Secret Witness (1988 TVM)

US / 71 minutes / color / Just Greene, CBS Dir: Eric Laneuville Pr: Vanessa Greene Scr: Alfred Sole, Paul Monette Cine: Matthew F. Leonetti Cast: David Rasche, Paul Le Mat, Leaf Phoenix (i.e., Joaquin Phoenix), Kellie Martin, Barry Corbin, Paddi Edwards, Deborah Wakeham, Dean Wein, Kendall McCarthy, Eric Love, T.C. Ryan, Jeff O’Haco, Eric Harrison, Betty Bridges, David Raynr

Although its two lead protagonists are children, this is arguably not a children’s movie. I’m not sure it’s entirely a movie for adults, either, since, while it deals tangentially with adult subjects like sex and adultery and features a psychopath, it doesn’t do so in any especially analytic and/or graphic fashion. For similar reasons, it doesn’t really cut it as a family movie, either. Best just to take it on its own terms, then, and enjoy it as the lightweight piece that it is.

Kellie Martin as Jenny

Leaf (Joaquin) Phoenix as Drew

Of course, there are plenty of movies that have child protagonists yet aren’t aimed at children—or, on occasion, even suitable for a youthful audience. Writing now, late on a Sunday night, just off the top of my head, I can think immediately of a few noirish examples: Continue reading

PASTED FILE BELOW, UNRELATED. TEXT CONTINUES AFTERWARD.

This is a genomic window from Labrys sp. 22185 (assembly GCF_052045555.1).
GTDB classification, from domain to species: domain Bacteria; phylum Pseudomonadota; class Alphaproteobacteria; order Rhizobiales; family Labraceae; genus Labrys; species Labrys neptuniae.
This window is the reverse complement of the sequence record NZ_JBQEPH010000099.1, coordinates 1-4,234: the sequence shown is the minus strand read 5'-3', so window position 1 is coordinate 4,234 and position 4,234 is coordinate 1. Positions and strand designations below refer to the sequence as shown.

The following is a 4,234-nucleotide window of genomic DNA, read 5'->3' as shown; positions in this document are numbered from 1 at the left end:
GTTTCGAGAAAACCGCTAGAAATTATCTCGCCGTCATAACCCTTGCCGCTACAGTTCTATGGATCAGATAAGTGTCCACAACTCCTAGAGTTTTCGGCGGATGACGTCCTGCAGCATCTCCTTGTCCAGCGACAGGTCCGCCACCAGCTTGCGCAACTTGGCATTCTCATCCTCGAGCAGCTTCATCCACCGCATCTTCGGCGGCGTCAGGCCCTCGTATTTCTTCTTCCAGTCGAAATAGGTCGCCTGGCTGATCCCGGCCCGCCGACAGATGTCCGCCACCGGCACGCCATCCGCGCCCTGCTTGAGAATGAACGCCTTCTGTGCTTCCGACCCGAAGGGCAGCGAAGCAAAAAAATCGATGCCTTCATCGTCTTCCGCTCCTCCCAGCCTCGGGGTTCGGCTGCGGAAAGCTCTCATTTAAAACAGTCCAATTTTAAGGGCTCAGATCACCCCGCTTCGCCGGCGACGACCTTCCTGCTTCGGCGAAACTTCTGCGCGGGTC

You Were Never Really Here (2017)

vt A Beautiful Day
UK, France, US / 90 minutes / color with some bw / Film4, BFI, Why Not, StudioCanal, Amazon, Lionsgate Dir & Scr: Lynne Ramsay Pr: Pascal Caucheteux, Rosa Attab, James Wilson, Rebecca O’Brien, Lynne Ramsay Story: You Were Never Really Here (2013; rev 2018) by Jonathan Ames Cine: Tom Townend Cast: Joaquin Phoenix, Judith Roberts, Ekaterina Samsonov, John Doman, Alex Manette, Dante Pereira-Olson, Alessandro Nivola, Frank Pando, Scott Price, Jonathan Wilde, Ronan Summers, Kate Easton.

Lynne Ramsay’s hauntingly unforgettable We Need to Talk About Kevin (2011) was among the earliest movies to be covered on this site. You Were Never Really Here has that same indelible quality, that same feeling of inexorably advancing doom, yet it represents an entirely different approach to neonoirish material.

Joe (Phoenix) is a war veteran who now works for John McCleary (Doman) as a tracker-down of missing teenagers. A man who can manifest great violence, yet also great tenderness, he lives with his dear old mom (Roberts) in NYC fighting the PTSD-inspired ghosts of the carnage he’s seen and committed Continue reading